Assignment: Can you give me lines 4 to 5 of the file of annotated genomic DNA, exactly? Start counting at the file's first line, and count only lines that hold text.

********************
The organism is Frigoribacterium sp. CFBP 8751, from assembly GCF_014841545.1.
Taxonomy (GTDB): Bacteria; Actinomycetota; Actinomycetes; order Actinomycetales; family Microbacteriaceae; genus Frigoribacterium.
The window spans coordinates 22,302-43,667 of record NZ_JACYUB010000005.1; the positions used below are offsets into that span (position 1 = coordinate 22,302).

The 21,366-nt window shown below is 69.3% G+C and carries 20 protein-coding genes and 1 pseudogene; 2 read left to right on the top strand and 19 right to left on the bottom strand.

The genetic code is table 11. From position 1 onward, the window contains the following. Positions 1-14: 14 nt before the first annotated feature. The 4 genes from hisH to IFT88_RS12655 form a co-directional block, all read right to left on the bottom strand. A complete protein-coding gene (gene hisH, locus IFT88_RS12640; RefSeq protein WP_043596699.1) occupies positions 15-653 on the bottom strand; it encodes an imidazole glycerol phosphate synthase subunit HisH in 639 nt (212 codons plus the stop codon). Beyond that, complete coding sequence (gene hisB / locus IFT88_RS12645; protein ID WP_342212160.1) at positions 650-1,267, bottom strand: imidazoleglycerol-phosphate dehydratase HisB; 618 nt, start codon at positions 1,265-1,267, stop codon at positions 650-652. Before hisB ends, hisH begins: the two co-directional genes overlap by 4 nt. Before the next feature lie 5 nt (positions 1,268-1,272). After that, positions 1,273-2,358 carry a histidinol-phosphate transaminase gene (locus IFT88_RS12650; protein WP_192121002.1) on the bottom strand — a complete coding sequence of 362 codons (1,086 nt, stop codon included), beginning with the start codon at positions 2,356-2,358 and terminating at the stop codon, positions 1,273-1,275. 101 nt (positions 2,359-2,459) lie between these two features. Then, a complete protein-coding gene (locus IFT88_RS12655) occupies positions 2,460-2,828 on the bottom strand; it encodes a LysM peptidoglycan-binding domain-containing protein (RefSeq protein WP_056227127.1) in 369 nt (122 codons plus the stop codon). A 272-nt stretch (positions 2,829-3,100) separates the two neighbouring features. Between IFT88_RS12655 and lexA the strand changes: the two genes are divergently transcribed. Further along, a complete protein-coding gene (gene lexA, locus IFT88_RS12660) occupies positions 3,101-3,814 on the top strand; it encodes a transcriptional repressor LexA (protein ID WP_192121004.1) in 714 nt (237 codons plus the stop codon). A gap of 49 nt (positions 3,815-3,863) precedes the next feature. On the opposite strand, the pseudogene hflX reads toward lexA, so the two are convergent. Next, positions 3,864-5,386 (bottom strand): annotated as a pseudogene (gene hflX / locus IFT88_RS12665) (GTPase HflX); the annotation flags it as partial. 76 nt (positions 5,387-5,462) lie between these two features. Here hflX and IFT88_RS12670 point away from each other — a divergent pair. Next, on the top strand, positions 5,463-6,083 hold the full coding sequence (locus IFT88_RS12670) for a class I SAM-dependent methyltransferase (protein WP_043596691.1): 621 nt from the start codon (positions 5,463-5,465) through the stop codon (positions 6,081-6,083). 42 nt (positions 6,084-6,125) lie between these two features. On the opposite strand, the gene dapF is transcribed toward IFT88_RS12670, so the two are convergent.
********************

The 21,366-nt window shown below is 69.3% G+C and carries 20 protein-coding genes and 1 pseudogene; 2 read left to right on the top strand and 19 right to left on the bottom strand.

The genetic code is table 11. From position 1 onward, the window contains the following. Positions 1-14: 14 nt before the first annotated feature. The 4 genes from hisH to IFT88_RS12655 form a co-directional block, all read right to left on the bottom strand. A complete protein-coding gene (gene hisH, locus IFT88_RS12640; RefSeq protein WP_043596699.1) occupies positions 15-653 on the bottom strand; it encodes an imidazole glycerol phosphate synthase subunit HisH in 639 nt (212 codons plus the stop codon). Beyond that, complete coding sequence (gene hisB / locus IFT88_RS12645; protein ID WP_342212160.1) at positions 650-1,267, bottom strand: imidazoleglycerol-phosphate dehydratase HisB; 618 nt, start codon at positions 1,265-1,267, stop codon at positions 650-652. Before hisB ends, hisH begins: the two co-directional genes overlap by 4 nt. Before the next feature lie 5 nt (positions 1,268-1,272). After that, positions 1,273-2,358 carry a histidinol-phosphate transaminase gene (locus IFT88_RS12650; protein WP_192121002.1) on the bottom strand — a complete coding sequence of 362 codons (1,086 nt, stop codon included), beginning with the start codon at positions 2,356-2,358 and terminating at the stop codon, positions 1,273-1,275. 101 nt (positions 2,359-2,459) lie between these two features. Then, a complete protein-coding gene (locus IFT88_RS12655) occupies positions 2,460-2,828 on the bottom strand; it encodes a LysM peptidoglycan-binding domain-containing protein (RefSeq protein WP_056227127.1) in 369 nt (122 codons plus the stop codon). A 272-nt stretch (positions 2,829-3,100) separates the two neighbouring features. Between IFT88_RS12655 and lexA the strand changes: the two genes are divergently transcribed. Further along, a complete protein-coding gene (gene lexA, locus IFT88_RS12660) occupies positions 3,101-3,814 on the top strand; it encodes a transcriptional repressor LexA (protein ID WP_192121004.1) in 714 nt (237 codons plus the stop codon). A gap of 49 nt (positions 3,815-3,863) precedes the next feature. On the opposite strand, the pseudogene hflX reads toward lexA, so the two are convergent. Next, positions 3,864-5,386 (bottom strand): annotated as a pseudogene (gene hflX / locus IFT88_RS12665) (GTPase HflX); the annotation flags it as partial. 76 nt (positions 5,387-5,462) lie between these two features. Here hflX and IFT88_RS12670 point away from each other — a divergent pair. Next, on the top strand, positions 5,463-6,083 hold the full coding sequence (locus IFT88_RS12670) for a class I SAM-dependent methyltransferase (protein WP_043596691.1): 621 nt from the start codon (positions 5,463-5,465) through the stop codon (positions 6,081-6,083). 42 nt (positions 6,084-6,125) lie between these two features. On the opposite strand, the gene dapF is transcribed toward IFT88_RS12670, so the two are convergent.